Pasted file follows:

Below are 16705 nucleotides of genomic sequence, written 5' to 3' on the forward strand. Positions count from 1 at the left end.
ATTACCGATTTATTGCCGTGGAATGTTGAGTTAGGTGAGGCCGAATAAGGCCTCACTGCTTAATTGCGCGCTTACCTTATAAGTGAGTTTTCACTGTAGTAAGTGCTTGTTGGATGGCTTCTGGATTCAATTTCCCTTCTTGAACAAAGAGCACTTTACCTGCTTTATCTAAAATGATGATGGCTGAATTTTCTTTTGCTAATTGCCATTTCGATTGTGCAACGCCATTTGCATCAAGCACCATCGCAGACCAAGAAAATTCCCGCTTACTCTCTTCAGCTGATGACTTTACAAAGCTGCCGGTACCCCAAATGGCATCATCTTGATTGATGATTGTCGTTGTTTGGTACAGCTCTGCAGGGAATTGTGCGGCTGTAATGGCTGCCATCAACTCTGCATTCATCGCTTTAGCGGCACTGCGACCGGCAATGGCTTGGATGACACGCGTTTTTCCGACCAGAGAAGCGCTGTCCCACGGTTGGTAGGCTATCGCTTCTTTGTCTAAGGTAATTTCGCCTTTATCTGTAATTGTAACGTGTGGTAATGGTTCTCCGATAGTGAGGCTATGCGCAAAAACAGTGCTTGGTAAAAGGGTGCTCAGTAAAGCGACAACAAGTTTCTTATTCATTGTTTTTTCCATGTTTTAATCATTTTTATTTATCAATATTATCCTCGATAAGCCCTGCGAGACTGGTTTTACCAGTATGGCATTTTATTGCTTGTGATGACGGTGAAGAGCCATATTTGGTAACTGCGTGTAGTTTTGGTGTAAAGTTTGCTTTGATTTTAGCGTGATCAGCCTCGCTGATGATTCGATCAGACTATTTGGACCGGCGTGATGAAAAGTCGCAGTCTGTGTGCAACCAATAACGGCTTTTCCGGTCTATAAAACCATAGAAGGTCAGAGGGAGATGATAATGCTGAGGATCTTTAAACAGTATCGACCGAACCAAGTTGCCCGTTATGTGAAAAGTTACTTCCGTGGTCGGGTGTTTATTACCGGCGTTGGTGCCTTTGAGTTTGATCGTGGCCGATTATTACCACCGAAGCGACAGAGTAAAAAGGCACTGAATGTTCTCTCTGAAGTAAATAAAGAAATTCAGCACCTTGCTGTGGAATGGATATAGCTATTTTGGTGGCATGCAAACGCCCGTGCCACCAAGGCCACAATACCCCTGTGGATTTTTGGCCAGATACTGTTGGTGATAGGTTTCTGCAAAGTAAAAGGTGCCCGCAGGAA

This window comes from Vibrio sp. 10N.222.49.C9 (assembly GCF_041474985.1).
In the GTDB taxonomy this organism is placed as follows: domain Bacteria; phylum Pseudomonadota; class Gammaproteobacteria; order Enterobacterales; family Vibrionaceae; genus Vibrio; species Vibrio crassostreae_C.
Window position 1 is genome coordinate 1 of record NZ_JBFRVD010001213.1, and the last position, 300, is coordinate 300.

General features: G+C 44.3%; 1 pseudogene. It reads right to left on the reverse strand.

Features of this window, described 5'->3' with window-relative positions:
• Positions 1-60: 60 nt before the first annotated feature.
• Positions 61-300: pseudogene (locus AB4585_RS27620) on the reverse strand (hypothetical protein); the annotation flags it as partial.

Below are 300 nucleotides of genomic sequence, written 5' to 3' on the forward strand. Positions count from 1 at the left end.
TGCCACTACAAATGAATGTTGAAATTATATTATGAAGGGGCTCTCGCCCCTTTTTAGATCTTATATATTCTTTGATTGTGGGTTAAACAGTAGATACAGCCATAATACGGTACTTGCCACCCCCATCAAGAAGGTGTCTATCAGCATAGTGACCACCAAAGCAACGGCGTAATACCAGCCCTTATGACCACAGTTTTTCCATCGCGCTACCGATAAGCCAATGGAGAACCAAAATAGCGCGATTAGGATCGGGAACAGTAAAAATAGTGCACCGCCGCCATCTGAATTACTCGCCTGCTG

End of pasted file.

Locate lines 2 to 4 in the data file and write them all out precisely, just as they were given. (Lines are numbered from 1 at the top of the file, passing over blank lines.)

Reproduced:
ATTACCGATTTATTGCCGTGGAATGTTGAGTTAGGTGAGGCCGAATAAGGCCTCACTGCTTAATTGCGCGCTTACCTTATAAGTGAGTTTTCACTGTAGTAAGTGCTTGTTGGATGGCTTCTGGATTCAATTTCCCTTCTTGAACAAAGAGCACTTTACCTGCTTTATCTAAAATGATGATGGCTGAATTTTCTTTTGCTAATTGCCATTTCGATTGTGCAACGCCATTTGCATCAAGCACCATCGCAGACCAAGAAAATTCCCGCTTACTCTCTTCAGCTGATGACTTTACAAAGCTGCCGGTACCCCAAATGGCATCATCTTGATTGATGATTGTCGTTGTTTGGTACAGCTCTGCAGGGAATTGTGCGGCTGTAATGGCTGCCATCAACTCTGCATTCATCGCTTTAGCGGCACTGCGACCGGCAATGGCTTGGATGACACGCGTTTTTCCGACCAGAGAAGCGCTGTCCCACGGTTGGTAGGCTATCGCTTCTTTGTCTAAGGTAATTTCGCCTTTATCTGTAATTGTAACGTGTGGTAATGGTTCTCCGATAGTGAGGCTATGCGCAAAAACAGTGCTTGGTAAAAGGGTGCTCAGTAAAGCGACAACAAGTTTCTTATTCATTGTTTTTTCCATGTTTTAATCATTTTTATTTATCAATATTATCCTCGATAAGCCCTGCGAGACTGGTTTTACCAGTATGGCATTTTATTGCTTGTGATGACGGTGAAGAGCCATATTTGGTAACTGCGTGTAGTTTTGGTGTAAAGTTTGCTTTGATTTTAGCGTGATCAGCCTCGCTGATGATTCGATCAGACTATTTGGACCGGCGTGATGAAAAGTCGCAGTCTGTGTGCAACCAATAACGGCTTTTCCGGTCTATAAAACCATAGAAGGTCAGAGGGAGATGATAATGCTGAGGATCTTTAAACAGTATCGACCGAACCAAGTTGCCCGTTATGTGAAAAGTTACTTCCGTGGTCGGGTGTTTATTACCGGCGTTGGTGCCTTTGAGTTTGATCGTGGCCGATTATTACCACCGAAGCGACAGAGTAAAAAGGCACTGAATGTTCTCTCTGAAGTAAATAAAGAAATTCAGCACCTTGCTGTGGAATGGATATAGCTATTTTGGTGGCATGCAAACGCCCGTGCCACCAAGGCCACAATACCCCTGTGGATTTTTGGCCAGATACTGTTGGTGATAGGTTTCTGCAAAGTAAAAGGTGCCCGCAGGAA

This window comes from Vibrio sp. 10N.222.49.C9 (assembly GCF_041474985.1).
In the GTDB taxonomy this organism is placed as follows: domain Bacteria; phylum Pseudomonadota; class Gammaproteobacteria; order Enterobacterales; family Vibrionaceae; genus Vibrio; species Vibrio crassostreae_C.